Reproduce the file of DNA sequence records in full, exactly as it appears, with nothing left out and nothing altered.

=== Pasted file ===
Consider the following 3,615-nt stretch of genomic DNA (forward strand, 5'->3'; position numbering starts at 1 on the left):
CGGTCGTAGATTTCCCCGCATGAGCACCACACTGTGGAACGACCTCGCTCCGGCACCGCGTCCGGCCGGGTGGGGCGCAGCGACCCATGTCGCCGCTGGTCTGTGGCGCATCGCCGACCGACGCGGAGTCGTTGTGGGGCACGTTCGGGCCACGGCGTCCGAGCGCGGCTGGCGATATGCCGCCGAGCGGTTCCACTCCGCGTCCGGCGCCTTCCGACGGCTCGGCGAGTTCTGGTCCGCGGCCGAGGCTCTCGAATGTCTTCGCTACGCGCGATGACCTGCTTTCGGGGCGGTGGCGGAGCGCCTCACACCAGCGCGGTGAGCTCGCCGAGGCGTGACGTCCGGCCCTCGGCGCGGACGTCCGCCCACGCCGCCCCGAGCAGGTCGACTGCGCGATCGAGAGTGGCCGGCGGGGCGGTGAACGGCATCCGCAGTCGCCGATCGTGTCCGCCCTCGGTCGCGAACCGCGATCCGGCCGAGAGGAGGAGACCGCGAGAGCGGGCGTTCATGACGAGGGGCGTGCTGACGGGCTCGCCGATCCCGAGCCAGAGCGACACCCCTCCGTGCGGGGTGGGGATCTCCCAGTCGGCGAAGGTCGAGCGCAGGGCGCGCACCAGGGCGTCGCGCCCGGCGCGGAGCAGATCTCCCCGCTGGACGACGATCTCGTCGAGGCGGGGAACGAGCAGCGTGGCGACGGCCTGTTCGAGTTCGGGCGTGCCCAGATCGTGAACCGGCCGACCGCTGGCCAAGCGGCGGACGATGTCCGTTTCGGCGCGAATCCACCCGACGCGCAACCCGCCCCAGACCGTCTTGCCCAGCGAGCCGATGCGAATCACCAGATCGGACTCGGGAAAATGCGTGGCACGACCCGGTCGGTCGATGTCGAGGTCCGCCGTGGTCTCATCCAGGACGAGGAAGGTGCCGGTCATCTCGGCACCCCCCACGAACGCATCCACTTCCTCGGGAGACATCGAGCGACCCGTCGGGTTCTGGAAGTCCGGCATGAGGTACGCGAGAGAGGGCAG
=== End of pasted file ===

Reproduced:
Consider the following 3,615-nt stretch of genomic DNA (forward strand, 5'->3'; position numbering starts at 1 on the left):
CGGTCGTAGATTTCCCCGCATGAGCACCACACTGTGGAACGACCTCGCTCCGGCACCGCGTCCGGCCGGGTGGGGCGCAGCGACCCATGTCGCCGCTGGTCTGTGGCGCATCGCCGACCGACGCGGAGTCGTTGTGGGGCACGTTCGGGCCACGGCGTCCGAGCGCGGCTGGCGATATGCCGCCGAGCGGTTCCACTCCGCGTCCGGCGCCTTCCGACGGCTCGGCGAGTTCTGGTCCGCGGCCGAGGCTCTCGAATGTCTTCGCTACGCGCGATGACCTGCTTTCGGGGCGGTGGCGGAGCGCCTCACACCAGCGCGGTGAGCTCGCCGAGGCGTGACGTCCGGCCCTCGGCGCGGACGTCCGCCCACGCCGCCCCGAGCAGGTCGACTGCGCGATCGAGAGTGGCCGGCGGGGCGGTGAACGGCATCCGCAGTCGCCGATCGTGTCCGCCCTCGGTCGCGAACCGCGATCCGGCCGAGAGGAGGAGACCGCGAGAGCGGGCGTTCATGACGAGGGGCGTGCTGACGGGCTCGCCGATCCCGAGCCAGAGCGACACCCCTCCGTGCGGGGTGGGGATCTCCCAGTCGGCGAAGGTCGAGCGCAGGGCGCGCACCAGGGCGTCGCGCCCGGCGCGGAGCAGATCTCCCCGCTGGACGACGATCTCGTCGAGGCGGGGAACGAGCAGCGTGGCGACGGCCTGTTCGAGTTCGGGCGTGCCCAGATCGTGAACCGGCCGACCGCTGGCCAAGCGGCGGACGATGTCCGTTTCGGCGCGAATCCACCCGACGCGCAACCCGCCCCAGACCGTCTTGCCCAGCGAGCCGATGCGAATCACCAGATCGGACTCGGGAAAATGCGTGGCACGACCCGGTCGGTCGATGTCGAGGTCCGCCGTGGTCTCATCCAGGACGAGGAAGGTGCCGGTCATCTCGGCACCCCCCACGAACGCATCCACTTCCTCGGGAGACATCGAGCGACCCGTCGGGTTCTGGAAGTCCGGCATGAGGTACGCGAGAGAGGGCAG